Botborg presents "PSNKY Test Subject #1 : Connection to the Photosonicneurokineasthograph"
"Botborg is a practical demonstration of the theories of Dr Arkady Botborger (1923-81), founder of the 'occult' science of Photosonicneurokineasthography - translated as "writing the movement of nerves through use of sound and light". Raw electronic signals are fused and rewired to create intensely visceral experiences of sound-colour synaesthesia."
Note there's 3mins of silence about 2/3 of the way through you'll need to skip.
Zarias Photography Critique [video podcast] Well worth the time to watch these. Even if you aren't aiming to sell your pictures, which is an assumption here, there is still some great advice. [thanks Iain]
I'm on holiday, what do you expect. I've got a house to paint.
"The latest instalment of Skip to the End is now available at www.thejuxtaposition.co.uk/skiptotheend.html I'm afraid it's a bit **** so be careful about when and where you listen to it. Pete" [55MB MP3 & tracklist on webpage]
"Jazari is essentially an automated, electromechanical percussion ensemble, controlled using two Nintendo Wii controllers. It consists of a MacBook, a bunch of Arduino boards and a room full of drums fitted with solenoids and motors, and software written in MAX and Java which parses input from the Wii controls and plays the drums. The software is also capable of improvising with the human operator, by imitating, riffing off and mutating what he plays.
"Jazari was developed by a guy named Patrick Flanagan, who had been playing around with algorithmic composition, only to discover that people don't want to hear about algorithms, but do want to see a good live show. Anyway, here there are two videos: one of a Jazari performance (think robot samba float, conducted by a guy waving Wiimotes around; the music has a distinctly Afro-Brazilian feel to it), and one of Flanagan explaining how it works." [Text via Null Device]
The Wrongamin is an excellent, easy to build sound maker that can create a range of sounds. From crackles not unlike the sound of a dusty old record to a deep hungry animal growl heard through several out of control AM radios.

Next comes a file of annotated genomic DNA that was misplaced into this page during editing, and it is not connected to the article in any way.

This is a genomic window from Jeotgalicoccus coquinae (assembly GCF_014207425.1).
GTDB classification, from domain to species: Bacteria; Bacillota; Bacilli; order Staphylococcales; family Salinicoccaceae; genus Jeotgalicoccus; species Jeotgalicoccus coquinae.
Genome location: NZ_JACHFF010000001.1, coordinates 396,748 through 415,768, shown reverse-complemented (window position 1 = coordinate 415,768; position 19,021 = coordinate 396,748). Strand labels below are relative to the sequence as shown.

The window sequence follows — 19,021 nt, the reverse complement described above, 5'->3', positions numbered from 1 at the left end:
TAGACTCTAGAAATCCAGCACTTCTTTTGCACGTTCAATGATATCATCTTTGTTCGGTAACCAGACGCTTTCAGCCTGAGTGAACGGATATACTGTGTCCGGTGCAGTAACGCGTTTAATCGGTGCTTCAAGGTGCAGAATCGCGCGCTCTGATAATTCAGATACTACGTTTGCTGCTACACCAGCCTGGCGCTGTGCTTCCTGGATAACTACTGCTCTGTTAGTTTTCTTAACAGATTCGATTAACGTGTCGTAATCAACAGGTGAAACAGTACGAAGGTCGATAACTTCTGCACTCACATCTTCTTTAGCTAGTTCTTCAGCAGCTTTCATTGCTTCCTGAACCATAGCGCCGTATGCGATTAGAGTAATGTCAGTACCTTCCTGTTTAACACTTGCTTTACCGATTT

Miike Teknoist says: "The vast majority of dubstep i think sucks but Septic Insurgent makes 'music' from a genre that doesnt see alot (quite cheap coming from a gabber/breakcore enthusiast innit ;) anyway, keep your eyes peeled for tracks from him on my new techno label out soon.. also, get your peepers round the awesome guest artwork from Harry Shotton. ninjacolumboZoMbFREE8-SEPTICINSURGENT-Analemma [38MB zip]
Alexander McQueen's suicide last week came as a shock to me. I was a massive fan of his designs and will miss the left-field thinking, way-out designs, theatrical displays and humour he brought to the fashion world. Once you hear about the death of his mother the week before, remember Isabella Bow's suicide last year, and read any of the many other opinion pieces in any given paper the surprise will diminish, but the loss is no smaller.
Ignorant neigh sayers and fashion haters may have used the occasion to shout abuse about him having deserved it simply for having worked in fashion, and all sorts of conspiracy theories have started crawling out of the woodwork. For example, in the Beeb's Six ways Alexander McQueen changed fashion you'll see someone has commented, "Why no mention of the enormous amount of satanic symbolism in his designs?" as if it were one of the most significant things he had done.
Intrigued enough to see what evidence there was of this a quick google led my inevitably to the Lada Ga Ga forum, catalyst of some of the most whacked out celebrity conspiracies theories on the net. There we find out that by using a pentagram on the runway and his use of chess pieces in his chess themed show (how else?) shows "satanic Illuminati symbolism everywhere. I'm not saying he was mind controlled or programmed but he was definitely into the occult."
It sounds like bollocks to me but I know I loved his work. The two videos above are great examples of his work although I'd also urge you to (re)watch his robotic work and engineering, this retrospective, and his Bjork video. I'm sure we will still be feeling his influence for years to come.
Project Mapping has a great range of local and national rail maps with clean and innovative ideas about presentation of information. Check it out.
"A rail network map isn't just about how to get from A to B. A rail network map is about the identity of the business or organisation running services on those lines. It's what makes one operator distinct from another, it's what gives different systems their individual identity.